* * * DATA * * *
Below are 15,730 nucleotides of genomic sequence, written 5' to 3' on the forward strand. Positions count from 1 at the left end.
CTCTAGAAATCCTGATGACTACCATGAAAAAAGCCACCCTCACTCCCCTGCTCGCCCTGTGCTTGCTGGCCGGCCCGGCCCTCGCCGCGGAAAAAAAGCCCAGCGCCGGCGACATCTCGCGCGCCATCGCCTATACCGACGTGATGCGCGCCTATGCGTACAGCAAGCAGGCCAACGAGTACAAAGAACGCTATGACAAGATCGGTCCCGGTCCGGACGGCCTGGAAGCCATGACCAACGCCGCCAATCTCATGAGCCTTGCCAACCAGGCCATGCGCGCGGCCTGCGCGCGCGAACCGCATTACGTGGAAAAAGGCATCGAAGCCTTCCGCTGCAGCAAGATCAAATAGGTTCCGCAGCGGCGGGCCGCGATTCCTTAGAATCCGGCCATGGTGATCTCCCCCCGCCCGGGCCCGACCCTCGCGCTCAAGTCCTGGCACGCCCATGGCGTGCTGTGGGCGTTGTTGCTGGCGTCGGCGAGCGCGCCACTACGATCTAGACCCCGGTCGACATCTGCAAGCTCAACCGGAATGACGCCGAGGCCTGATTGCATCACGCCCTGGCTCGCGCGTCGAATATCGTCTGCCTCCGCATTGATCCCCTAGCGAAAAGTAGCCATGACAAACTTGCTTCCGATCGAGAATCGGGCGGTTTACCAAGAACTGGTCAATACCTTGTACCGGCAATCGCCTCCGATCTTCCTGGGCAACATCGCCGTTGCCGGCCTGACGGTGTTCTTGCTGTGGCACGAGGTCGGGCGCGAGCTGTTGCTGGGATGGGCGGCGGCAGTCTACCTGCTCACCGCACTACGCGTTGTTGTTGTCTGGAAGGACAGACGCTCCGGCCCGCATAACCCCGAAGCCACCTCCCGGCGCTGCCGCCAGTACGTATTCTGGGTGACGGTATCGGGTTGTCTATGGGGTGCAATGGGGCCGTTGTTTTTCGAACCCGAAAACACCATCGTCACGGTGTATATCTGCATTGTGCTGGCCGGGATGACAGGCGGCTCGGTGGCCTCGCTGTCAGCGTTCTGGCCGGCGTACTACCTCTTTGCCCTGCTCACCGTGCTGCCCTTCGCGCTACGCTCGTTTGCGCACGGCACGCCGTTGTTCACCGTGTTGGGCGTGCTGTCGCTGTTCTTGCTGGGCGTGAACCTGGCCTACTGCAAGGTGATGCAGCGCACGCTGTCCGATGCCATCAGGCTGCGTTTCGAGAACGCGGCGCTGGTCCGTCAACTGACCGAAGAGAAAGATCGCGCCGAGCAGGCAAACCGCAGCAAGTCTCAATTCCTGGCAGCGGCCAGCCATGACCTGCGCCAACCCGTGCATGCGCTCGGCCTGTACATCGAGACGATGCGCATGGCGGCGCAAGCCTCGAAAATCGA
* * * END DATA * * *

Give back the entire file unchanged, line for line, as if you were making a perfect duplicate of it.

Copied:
Below are 15,730 nucleotides of genomic sequence, written 5' to 3' on the forward strand. Positions count from 1 at the left end.
CTCTAGAAATCCTGATGACTACCATGAAAAAAGCCACCCTCACTCCCCTGCTCGCCCTGTGCTTGCTGGCCGGCCCGGCCCTCGCCGCGGAAAAAAAGCCCAGCGCCGGCGACATCTCGCGCGCCATCGCCTATACCGACGTGATGCGCGCCTATGCGTACAGCAAGCAGGCCAACGAGTACAAAGAACGCTATGACAAGATCGGTCCCGGTCCGGACGGCCTGGAAGCCATGACCAACGCCGCCAATCTCATGAGCCTTGCCAACCAGGCCATGCGCGCGGCCTGCGCGCGCGAACCGCATTACGTGGAAAAAGGCATCGAAGCCTTCCGCTGCAGCAAGATCAAATAGGTTCCGCAGCGGCGGGCCGCGATTCCTTAGAATCCGGCCATGGTGATCTCCCCCCGCCCGGGCCCGACCCTCGCGCTCAAGTCCTGGCACGCCCATGGCGTGCTGTGGGCGTTGTTGCTGGCGTCGGCGAGCGCGCCACTACGATCTAGACCCCGGTCGACATCTGCAAGCTCAACCGGAATGACGCCGAGGCCTGATTGCATCACGCCCTGGCTCGCGCGTCGAATATCGTCTGCCTCCGCATTGATCCCCTAGCGAAAAGTAGCCATGACAAACTTGCTTCCGATCGAGAATCGGGCGGTTTACCAAGAACTGGTCAATACCTTGTACCGGCAATCGCCTCCGATCTTCCTGGGCAACATCGCCGTTGCCGGCCTGACGGTGTTCTTGCTGTGGCACGAGGTCGGGCGCGAGCTGTTGCTGGGATGGGCGGCGGCAGTCTACCTGCTCACCGCACTACGCGTTGTTGTTGTCTGGAAGGACAGACGCTCCGGCCCGCATAACCCCGAAGCCACCTCCCGGCGCTGCCGCCAGTACGTATTCTGGGTGACGGTATCGGGTTGTCTATGGGGTGCAATGGGGCCGTTGTTTTTCGAACCCGAAAACACCATCGTCACGGTGTATATCTGCATTGTGCTGGCCGGGATGACAGGCGGCTCGGTGGCCTCGCTGTCAGCGTTCTGGCCGGCGTACTACCTCTTTGCCCTGCTCACCGTGCTGCCCTTCGCGCTACGCTCGTTTGCGCACGGCACGCCGTTGTTCACCGTGTTGGGCGTGCTGTCGCTGTTCTTGCTGGGCGTGAACCTGGCCTACTGCAAGGTGATGCAGCGCACGCTGTCCGATGCCATCAGGCTGCGTTTCGAGAACGCGGCGCTGGTCCGTCAACTGACCGAAGAGAAAGATCGCGCCGAGCAGGCAAACCGCAGCAAGTCTCAATTCCTGGCAGCGGCCAGCCATGACCTGCGCCAACCCGTGCATGCGCTCGGCCTGTACATCGAGACGATGCGCATGGCGGCGCAAGCCTCGAAAATCGA